Are patients in control of their health care? European conference promotes patient-centred health systems
Copenhagen, Denmark, 11 April 2012
Health systems are usually organized to deliver care to patients with the professional at the centre. But this traditional view of the relationship between patients and doctors is being review at the first European Conference on Patient Empowerment, taking place in Copenhagen, Denmark on 11–12 April 2012.
“Originally health services were organized to respond to and treat acute illnesses. Today, the growing need to treat chronic conditions requires a different approach,” says Zsuzsanna Jakab, WHO Regional Director for Europe. “The patient–doctor relationship is changing fundamentally: the patient is increasingly considered an ‘expert by experience’ whose active participation in decision-making is vital”.
Chronic diseases are now the biggest cause of death and disability worldwide – including cardiovascular diseases, cancer, diabetes, obesity and chronic respiratory diseases – and account for an estimated 86% of deaths and 77% of the disease burden in the European Region, as measured by disability-adjusted life-years. This development has brought about a fundamental shift in health systems and health care and thus in the roles of patients. The focus on patient self-care practices has grown substantially, and much care and treatment takes place at home, leaving patients and family with greater responsibility for their own health. “This critical shift in approach is appropriate for 21st-century health and social care, in which patients enjoy greater personal control by participating in their own treatment” says Zsuzsanna Jakab.
Empowering patients sets new demands on the health system
In some countries in Europe, such as Denmark and the United Kingdom, health care is already considered a process of co-production in which a team of professionals interacts with the patients and their family and support group. This approach demands some fundamental changes in how disease management is perceived, and functions including:
- moving both professionals and patients from a hierarchical mindset towards one based on dialogue and co-production;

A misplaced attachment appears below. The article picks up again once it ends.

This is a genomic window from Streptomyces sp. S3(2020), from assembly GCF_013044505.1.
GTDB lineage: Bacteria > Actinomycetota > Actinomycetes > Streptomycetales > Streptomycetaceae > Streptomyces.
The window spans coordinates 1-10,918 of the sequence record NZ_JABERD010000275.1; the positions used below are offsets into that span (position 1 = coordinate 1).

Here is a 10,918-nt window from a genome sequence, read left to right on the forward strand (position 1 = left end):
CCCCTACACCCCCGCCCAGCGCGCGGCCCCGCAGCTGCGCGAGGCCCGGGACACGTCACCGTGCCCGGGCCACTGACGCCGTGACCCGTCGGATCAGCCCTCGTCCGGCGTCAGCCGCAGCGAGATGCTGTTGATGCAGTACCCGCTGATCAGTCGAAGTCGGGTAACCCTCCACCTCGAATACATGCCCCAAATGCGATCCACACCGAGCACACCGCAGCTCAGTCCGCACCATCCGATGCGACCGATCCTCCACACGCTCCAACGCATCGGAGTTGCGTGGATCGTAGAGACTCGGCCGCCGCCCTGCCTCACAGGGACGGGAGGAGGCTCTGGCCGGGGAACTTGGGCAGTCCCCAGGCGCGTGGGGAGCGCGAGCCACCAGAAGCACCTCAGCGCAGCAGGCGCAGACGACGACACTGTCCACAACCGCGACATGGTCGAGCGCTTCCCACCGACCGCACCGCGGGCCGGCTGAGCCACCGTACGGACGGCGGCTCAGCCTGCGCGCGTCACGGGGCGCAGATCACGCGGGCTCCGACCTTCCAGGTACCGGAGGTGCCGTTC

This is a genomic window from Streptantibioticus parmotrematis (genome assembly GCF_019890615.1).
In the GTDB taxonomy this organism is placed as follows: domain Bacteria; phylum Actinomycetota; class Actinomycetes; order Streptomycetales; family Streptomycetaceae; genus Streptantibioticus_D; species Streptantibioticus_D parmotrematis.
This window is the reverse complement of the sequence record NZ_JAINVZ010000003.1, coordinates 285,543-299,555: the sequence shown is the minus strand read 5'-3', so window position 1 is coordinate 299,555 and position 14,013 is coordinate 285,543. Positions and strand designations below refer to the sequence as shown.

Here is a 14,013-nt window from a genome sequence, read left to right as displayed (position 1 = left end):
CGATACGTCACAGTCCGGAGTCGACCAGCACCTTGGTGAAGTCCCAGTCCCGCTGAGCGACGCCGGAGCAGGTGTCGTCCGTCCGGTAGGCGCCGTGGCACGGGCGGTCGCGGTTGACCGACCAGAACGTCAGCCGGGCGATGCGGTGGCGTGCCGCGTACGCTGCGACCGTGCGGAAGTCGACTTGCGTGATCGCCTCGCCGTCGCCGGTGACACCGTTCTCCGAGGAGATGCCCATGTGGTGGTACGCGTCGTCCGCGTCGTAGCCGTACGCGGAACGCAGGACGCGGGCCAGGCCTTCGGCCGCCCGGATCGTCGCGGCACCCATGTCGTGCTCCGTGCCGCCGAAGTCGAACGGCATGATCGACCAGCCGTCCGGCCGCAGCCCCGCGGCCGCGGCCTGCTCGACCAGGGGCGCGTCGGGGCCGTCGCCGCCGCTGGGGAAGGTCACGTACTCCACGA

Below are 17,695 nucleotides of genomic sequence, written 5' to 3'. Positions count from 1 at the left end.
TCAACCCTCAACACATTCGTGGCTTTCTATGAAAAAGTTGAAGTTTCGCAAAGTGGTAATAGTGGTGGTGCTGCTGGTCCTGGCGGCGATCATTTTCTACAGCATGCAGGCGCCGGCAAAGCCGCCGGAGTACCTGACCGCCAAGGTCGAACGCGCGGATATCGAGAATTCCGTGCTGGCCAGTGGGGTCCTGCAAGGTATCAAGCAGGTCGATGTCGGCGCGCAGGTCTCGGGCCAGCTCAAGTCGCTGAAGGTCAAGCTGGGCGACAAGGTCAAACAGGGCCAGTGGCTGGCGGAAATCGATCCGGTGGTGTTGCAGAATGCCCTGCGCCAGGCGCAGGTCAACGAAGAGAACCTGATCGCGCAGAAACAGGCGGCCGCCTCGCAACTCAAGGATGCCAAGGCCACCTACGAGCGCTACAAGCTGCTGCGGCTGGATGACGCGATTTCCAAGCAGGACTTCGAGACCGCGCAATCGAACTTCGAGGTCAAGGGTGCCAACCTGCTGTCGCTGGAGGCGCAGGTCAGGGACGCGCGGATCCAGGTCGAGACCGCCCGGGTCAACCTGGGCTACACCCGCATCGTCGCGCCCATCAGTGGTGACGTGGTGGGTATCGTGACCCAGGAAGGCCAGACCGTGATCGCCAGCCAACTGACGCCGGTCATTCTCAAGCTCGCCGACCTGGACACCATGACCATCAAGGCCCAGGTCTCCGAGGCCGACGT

- making health systems and their functioning more “readable” so that patients can navigate them according to their needs while preparing them to interact with health care systems – asking questions, expressing needs and expectations, etc;
- training health professionals to be better communicators and listeners; and
- making information more easily available and understandable.
People with a chronic condition are a resource
Ultimately, patient empowerment changes the position of people with long-term health conditions from a cost to health services to recognizing them as a resource. Harnessing their unique set of experiences enables them to support others through volunteering or paid employment and provides a different perspective to that of health professionals. People who are actively managing their own condition and have made positive life changes can be very effective role models.
Future action for empowering patients in the European Region
The WHO Regional Office for Europe is part of the European Network on Patient Empowerment (ENOPE), a network of organizations committed to strengthening health promotion and disease prevention initiatives aimed at empowering patients. ENOPE facilitates the exchange of experience and advocates for patient involvement and patients’ rights. This network aims to motivate European countries to engage in initiatives for empowering citizens and patients at the level of health systems and services as well as in communities. This is in accordance with the spirit of Health 2020, the new European policy for health, which calls for patient-centred health care systems committed to empowering patients.
The first European Conference on Patient Empowerment
This Conference, taking place on 11–12 April 2012, is organized in close technical collaboration with the WHO Regional Office for Europe, under the auspices of the Danish Presidency of the Council of the European Union, together with Denmark’s Ministry of Health, the Danish Committee for Health Education, the Careum Foundation Switzerland and the Expert Patient Programme, England.
For further information, contact:
Anja Esther Baumann
Technical Officer, Patient Empowerment
Tel.: +45 39171341, +45 51203458
Tel.: +45 39 17 12 50, +45 30 36 37 76 (mobile)